30. June 2009
I was trying to use jqGrid, an excellent jQuery based grid, for building a zero postback page. It's configuration is very simple, similar to flexigrid, but has many additional features like inline editing, subgrids etc.
What jqGrid expects is a JSON response having few objects and arrays, which are mapped to columns in the grid inside the grid.base.js file, like this.
Though the grid's AJAX call is successful, data is not being bound to thegrid. The reason is, .NET 3.5 returns JSON object which is prefixed with a "d" parameter like this.
So, to map the JSON data to the grid, we have to manually parse the AJAX response and separate the "d" parameter in AJAX success callback. This applies not only to jqGrid, but also to all jQuery plugins which expect JSON response.
I was about to write more on why .Net 3.5 prefixes "d" to JSON response, how it enhances security and how to parse it easily., but incidentally, Dave ward explained the concept excellently in his latest article: http://encosia.com/2009/06/29/never-worry-about-asp-net-ajaxs-d-again
So no more worrying about .Net's "d" again :)
8. June 2009
In my previous post, I have explained how to pass complex types using jQuery and JayRock in .NET 2.0 framework. I was digging a bit into Dave’s example (using complex types to make calling services less complex) in .NET 3.5 framework, to find how easier JSON serilaization/deserialization can be made.
When a Web service class is decorated with “ScriptService” attribute, which is in the System.Web.Script.Services namespace in .NET 3.5, the web service returns data in JSON format [MSDN]. Whether the returned value is a string or an object, it will be in JSON format. So no need of writing chunks of code for serializing objects explicitly.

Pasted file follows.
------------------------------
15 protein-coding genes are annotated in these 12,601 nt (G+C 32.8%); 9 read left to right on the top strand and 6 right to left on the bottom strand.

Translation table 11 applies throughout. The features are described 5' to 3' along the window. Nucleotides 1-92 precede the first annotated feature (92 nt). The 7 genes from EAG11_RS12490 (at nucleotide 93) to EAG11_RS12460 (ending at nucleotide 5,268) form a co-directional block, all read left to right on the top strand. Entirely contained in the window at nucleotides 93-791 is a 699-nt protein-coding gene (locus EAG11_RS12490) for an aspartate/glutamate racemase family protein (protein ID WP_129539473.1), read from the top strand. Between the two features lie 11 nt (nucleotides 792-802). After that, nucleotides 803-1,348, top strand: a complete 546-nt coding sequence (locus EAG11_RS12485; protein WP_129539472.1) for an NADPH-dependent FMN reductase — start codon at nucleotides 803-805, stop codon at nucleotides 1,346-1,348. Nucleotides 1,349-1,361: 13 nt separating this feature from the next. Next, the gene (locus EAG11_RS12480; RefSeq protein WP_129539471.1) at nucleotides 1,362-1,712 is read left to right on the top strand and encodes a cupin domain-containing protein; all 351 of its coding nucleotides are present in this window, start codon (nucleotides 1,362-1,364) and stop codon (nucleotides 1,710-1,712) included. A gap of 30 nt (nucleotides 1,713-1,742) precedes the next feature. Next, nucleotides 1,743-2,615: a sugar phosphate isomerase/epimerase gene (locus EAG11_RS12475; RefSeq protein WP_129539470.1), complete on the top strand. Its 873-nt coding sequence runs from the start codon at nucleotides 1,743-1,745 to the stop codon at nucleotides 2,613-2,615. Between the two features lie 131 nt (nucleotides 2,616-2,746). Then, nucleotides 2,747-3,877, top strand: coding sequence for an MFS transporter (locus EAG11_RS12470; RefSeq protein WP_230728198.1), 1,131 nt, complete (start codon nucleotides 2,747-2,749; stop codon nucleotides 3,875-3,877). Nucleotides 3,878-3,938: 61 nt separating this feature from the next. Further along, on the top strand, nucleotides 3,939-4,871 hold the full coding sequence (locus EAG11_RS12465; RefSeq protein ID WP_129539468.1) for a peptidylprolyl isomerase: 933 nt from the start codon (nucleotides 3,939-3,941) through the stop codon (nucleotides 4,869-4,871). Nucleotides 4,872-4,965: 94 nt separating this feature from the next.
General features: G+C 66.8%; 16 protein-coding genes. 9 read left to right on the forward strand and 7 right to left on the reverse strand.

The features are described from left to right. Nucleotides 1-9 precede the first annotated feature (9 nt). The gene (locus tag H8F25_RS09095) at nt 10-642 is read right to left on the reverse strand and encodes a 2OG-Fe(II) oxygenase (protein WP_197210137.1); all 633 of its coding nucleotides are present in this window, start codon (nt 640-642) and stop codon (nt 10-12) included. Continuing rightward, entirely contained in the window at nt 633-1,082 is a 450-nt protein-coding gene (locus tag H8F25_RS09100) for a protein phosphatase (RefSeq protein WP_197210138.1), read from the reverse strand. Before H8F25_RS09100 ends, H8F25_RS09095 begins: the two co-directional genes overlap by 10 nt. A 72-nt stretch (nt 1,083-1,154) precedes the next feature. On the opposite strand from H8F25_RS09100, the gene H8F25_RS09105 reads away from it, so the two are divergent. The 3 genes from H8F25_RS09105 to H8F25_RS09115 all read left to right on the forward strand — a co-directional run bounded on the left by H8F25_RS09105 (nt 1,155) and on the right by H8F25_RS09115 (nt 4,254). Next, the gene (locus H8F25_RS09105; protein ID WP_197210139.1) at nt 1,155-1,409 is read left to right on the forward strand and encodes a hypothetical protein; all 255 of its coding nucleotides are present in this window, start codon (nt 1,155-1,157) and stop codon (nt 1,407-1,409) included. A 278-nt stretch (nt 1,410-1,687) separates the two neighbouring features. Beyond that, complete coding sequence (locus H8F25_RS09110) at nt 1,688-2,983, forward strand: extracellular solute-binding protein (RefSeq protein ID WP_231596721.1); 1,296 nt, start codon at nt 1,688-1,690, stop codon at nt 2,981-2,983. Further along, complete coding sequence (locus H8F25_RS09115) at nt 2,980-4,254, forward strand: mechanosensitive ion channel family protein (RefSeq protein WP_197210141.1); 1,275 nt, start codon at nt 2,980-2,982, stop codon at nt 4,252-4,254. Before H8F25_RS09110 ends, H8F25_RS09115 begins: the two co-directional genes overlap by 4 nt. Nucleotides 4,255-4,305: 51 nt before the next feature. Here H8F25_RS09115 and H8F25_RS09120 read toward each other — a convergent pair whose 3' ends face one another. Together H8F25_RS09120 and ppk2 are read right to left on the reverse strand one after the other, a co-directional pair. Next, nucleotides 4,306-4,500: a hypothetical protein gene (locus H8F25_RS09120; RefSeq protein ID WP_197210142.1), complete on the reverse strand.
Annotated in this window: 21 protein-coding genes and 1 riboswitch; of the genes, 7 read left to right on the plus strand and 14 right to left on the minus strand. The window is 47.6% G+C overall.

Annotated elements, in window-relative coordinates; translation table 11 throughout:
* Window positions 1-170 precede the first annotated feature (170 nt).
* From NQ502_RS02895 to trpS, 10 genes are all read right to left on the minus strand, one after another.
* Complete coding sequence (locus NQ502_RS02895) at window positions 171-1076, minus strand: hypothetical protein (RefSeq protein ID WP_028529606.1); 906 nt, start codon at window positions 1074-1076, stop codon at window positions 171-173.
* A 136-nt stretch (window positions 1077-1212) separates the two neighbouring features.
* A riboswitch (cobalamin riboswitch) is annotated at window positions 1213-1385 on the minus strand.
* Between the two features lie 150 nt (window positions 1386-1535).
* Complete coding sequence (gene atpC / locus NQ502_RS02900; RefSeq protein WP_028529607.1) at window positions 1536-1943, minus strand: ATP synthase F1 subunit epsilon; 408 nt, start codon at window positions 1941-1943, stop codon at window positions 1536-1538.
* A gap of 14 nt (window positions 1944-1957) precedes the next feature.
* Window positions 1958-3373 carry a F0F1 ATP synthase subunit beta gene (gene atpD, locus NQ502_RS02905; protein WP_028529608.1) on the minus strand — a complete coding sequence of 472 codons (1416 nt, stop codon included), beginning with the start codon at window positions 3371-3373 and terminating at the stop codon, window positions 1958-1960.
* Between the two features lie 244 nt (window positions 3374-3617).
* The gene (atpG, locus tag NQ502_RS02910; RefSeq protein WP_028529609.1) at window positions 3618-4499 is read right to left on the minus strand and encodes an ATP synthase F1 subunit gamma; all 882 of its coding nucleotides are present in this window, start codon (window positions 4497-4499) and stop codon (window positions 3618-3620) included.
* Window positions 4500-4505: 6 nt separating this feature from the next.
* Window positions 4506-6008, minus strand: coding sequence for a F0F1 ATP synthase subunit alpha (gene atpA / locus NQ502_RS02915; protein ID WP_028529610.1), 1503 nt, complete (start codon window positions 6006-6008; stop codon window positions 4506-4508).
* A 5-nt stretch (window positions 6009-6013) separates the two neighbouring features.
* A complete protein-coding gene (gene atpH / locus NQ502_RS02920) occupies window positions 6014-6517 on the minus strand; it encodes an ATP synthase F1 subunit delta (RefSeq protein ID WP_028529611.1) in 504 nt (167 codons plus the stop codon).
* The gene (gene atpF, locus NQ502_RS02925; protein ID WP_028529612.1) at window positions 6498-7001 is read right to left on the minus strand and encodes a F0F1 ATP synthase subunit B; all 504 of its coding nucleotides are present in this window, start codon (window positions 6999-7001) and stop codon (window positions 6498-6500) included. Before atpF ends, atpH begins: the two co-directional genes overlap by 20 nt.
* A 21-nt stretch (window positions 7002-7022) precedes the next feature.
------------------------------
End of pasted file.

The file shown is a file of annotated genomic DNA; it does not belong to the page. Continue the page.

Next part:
Therefore, all that we need to do is to simply decorate our web service class with “ScriptService” attribute and return an object from the server. So, to create a JSON object like this:
We can simply return a person object like this:
Public Function fnFetchDetailsClass() As Person
Dim objPerson As New Person
objPerson.FirstName = "Krishna"
objPerson.LastName = "Chaitanya"
objPerson.City = "Hyd"
objPerson.State = "Andhra"
objPerson.Country = "India"
Catch ex As Exception
In some situations (like in client side templating), we might need to create custom, complex JSON objects on the fly. In such situations, we can make use of .NET’s “ListDictionary” and “ArrayList” classes.
The above example can be re-written using ListDictionary as:
Public Function fnFetchDetails() As ListDictionary
Dim jsonObj As New ListDictionary
jsonObj.Item("fname") = "Krishna"
jsonObj.Item("lname") = "Chaitanya"
jsonObj.Item("city") = "Hyd"
jsonObj.Item("state") = "Andhra"
jsonObj.Item("country") = "India"
Catch ex As Exception
jsonObj.Item("Error") = "Error at server"
Thus, using JSON is made easier in .NET 3.5.
Here is a simple demo which makes things clear. (I have used jQuery for making AJAX calls.)
(Note: ListDictionary stores values in Name/Value pairs, which is useful in building JSON Object. Similarly, an ArrayList can be used to build JSON Arrays. Therefore, these two can be used instead of JsonObject and JsonArray classes of Jayrock in my post Converting ASP.NET DataTable to JSON using JayRock.)